Nana (Barnes & Noble Classics Series)

Nana (Barnes & Noble Classics Series)

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Nana, by Emile Zola, is part of the Barnes & Noble Classics series, which offers quality editions at affordable prices to the student and the general reader, including new scholarship, thoughtful design, and pages of carefully crafted extras. Here are some of the remarkable features of Barnes & Noble Classics:
  • New introductions commissioned from today's top writers and scholars
  • Biographies of the authors
  • Chronologies of contemporary historical, biographical, and cultural events
  • Footnotes and endnotes
  • Selective discussions of imitations, parodies, poems, books, plays, paintings, operas, statuary, and films inspired by the work
  • Comments by other famous authors
  • Study questions to challenge the reader's viewpoints and expectations
  • Bibliographies for further reading
  • Indices & Glossaries, when appropriate
All editions are beautifully designed and are printed to superior specifications; some include illustrations of historical interest. Barnes & Noble Classics pulls together a constellation of influences—biographical, historical, and literary—to enrich each reader's understanding of these enduring works.


One of the founders of literary naturalism, Émile Zola thought of his novels as a form of scientific research into the effects of heredity and environment. He created characters, gave them richly detailed histories, and placed them in carefully observed, precisely described environments, and his readers watch as they wriggle and thrash toward their inevitable destinies.


In Nana, the characters are a prostitute, who rises from the streets to become what Zola calls a “high-class cocotte,” and the men—and women—whom she loves, betrays, and destroys. Among the novel’s many ironies is the mutual envy felt by Nana and those around her. She yearns for their material possessions, while they admire her apparent independence and sexual self-confidence. And despite the chaos Nana causes, Zola imagines her as being essentially “good-natured,” a stupid, vain but beautiful creature who can’t help drawing people into her web.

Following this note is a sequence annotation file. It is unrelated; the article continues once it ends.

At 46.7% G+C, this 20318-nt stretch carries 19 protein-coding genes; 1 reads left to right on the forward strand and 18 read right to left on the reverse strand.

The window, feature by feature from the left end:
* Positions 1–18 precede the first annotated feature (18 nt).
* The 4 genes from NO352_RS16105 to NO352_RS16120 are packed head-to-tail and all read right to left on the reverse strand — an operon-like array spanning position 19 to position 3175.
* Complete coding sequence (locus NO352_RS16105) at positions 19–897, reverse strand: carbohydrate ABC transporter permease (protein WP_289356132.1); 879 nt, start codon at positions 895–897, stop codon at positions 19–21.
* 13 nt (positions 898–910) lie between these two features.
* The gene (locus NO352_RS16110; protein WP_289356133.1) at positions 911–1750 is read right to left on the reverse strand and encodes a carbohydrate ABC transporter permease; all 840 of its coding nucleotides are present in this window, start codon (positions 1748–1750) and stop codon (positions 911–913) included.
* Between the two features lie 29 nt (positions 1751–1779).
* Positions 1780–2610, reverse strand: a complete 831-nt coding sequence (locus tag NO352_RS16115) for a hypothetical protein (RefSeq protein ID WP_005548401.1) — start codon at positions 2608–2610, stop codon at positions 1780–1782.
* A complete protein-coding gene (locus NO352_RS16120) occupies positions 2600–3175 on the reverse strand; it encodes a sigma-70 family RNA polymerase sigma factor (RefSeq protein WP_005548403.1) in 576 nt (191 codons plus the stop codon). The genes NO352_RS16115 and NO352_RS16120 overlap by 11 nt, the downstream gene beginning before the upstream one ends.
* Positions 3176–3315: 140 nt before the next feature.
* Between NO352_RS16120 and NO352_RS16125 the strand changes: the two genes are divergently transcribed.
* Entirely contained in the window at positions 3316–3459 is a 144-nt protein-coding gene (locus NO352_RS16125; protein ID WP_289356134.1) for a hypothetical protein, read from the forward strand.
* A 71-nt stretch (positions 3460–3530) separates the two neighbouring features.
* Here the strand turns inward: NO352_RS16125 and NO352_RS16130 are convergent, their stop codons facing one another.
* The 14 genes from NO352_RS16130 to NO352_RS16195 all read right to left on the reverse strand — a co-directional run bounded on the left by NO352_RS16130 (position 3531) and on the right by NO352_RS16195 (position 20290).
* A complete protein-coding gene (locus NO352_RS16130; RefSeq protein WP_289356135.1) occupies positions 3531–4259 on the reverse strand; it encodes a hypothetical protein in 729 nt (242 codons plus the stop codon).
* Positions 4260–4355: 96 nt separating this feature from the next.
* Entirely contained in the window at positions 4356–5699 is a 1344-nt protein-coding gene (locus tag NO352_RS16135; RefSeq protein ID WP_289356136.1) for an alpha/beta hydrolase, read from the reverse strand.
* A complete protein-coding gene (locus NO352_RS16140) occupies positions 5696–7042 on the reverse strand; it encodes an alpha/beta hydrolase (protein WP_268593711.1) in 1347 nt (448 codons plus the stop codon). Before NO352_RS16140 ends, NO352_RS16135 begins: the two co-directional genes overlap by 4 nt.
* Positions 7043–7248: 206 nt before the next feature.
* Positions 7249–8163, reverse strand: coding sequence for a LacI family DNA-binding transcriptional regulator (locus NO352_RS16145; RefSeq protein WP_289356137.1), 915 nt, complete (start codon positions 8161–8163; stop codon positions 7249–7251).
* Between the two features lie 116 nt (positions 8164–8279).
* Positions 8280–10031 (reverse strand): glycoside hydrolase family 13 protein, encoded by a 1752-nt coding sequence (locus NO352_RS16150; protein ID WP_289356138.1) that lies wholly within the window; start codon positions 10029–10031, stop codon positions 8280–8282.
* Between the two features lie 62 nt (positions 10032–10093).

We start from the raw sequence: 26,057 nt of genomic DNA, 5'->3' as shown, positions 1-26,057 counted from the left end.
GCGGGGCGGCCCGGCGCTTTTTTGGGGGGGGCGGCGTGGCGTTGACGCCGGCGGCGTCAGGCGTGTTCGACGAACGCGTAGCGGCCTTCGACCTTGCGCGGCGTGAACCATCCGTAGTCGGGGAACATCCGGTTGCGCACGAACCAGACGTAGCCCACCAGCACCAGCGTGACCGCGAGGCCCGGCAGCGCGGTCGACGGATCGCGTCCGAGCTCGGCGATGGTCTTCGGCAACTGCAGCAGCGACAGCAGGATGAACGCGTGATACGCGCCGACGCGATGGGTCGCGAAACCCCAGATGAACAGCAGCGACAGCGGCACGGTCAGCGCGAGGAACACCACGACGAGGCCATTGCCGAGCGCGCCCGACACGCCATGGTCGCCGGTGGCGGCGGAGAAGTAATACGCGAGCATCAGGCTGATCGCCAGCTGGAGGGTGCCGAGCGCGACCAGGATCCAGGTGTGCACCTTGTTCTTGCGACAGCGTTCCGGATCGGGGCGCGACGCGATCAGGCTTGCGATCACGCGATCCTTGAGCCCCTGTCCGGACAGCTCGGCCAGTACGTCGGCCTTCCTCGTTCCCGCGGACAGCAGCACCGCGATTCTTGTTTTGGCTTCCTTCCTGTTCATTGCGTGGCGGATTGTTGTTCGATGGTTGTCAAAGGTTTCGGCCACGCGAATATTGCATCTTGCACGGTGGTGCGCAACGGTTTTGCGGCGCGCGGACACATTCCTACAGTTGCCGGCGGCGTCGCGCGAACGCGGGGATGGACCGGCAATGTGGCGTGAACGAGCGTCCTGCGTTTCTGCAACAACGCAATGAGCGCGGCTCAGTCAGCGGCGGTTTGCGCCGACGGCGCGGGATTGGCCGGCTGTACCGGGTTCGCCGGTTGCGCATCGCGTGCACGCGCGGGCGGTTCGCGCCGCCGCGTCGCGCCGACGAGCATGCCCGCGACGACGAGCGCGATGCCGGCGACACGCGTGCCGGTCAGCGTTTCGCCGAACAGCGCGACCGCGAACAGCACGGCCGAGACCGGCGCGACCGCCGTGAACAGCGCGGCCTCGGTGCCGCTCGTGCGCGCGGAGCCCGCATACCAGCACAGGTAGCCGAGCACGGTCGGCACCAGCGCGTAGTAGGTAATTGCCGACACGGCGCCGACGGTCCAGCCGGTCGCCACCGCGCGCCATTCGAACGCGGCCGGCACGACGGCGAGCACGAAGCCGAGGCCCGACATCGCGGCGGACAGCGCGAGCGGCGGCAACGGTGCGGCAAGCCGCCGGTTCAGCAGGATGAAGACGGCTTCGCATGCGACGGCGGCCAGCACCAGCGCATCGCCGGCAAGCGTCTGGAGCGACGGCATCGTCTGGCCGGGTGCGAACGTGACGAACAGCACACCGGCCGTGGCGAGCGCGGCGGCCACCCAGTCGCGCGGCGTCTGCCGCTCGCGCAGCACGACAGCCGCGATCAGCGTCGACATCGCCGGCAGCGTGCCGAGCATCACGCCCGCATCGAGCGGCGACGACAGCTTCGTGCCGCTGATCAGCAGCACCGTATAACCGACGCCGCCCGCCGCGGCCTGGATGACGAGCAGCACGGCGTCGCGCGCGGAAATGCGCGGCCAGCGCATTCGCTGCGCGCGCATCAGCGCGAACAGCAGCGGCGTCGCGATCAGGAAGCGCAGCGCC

Not surprisingly, Nana’s portrait of a decadent world in which a prostitute amasses great wealth and power provoked protests from “polite society,” and it became one of Zola’s most controversial works. Today it is regarded as his masterpiece.


Luc Sante is the author of Low Life, Evidence, and The Factory of Facts and coeditor, with Melissa Holbrook Pierson, of O.K. You Mugs: Writers on Movie Actors.

Product Details

ISBN-13: 9781411432741
Publisher: Barnes & Noble
Publication date: 06/01/2009
Series: Barnes & Noble Classics Series
Sold by: Barnes & Noble
Format: NOOK Book
Pages: 496
Sales rank: 646,362
File size: 2 MB
Age Range: 3 Months to 18 Years

Read an Excerpt

From Luc Sante’s Introduction to Nana

Zola’s star has risen and fallen since his death. In the first half of the twentieth century he was one of the most widely read authors in the world, his name virtually synonymous with the struggle for social progress. He was translated into all languages and was a staple, especially, in the Soviet Union. His role in the Dreyfus affair doubly assured his stature—because of it he was even the subject of a Hollywood film, The Life of Émile Zola (1937), with Paul Muni in the part. But the 1930s were probably the peak of his posthumous career. After World War II, especially, his work acquired a reputation as turgid, well-meaning gruel. The New Left more or less consigned him to the dustbin of history, and litterateurs everywhere decided he was clumsy, laborious, didactic. It is true that even in his lifetime and among his supporters he was never considered a particularly subtle author, and his most fervent disciples would have found it hard to make a case for him as a prose stylist—a fatal deficiency in France, where style reigns supreme, where his older colleague Flaubert, the model of the stylist, sometimes hesitated for weeks over a choice of words.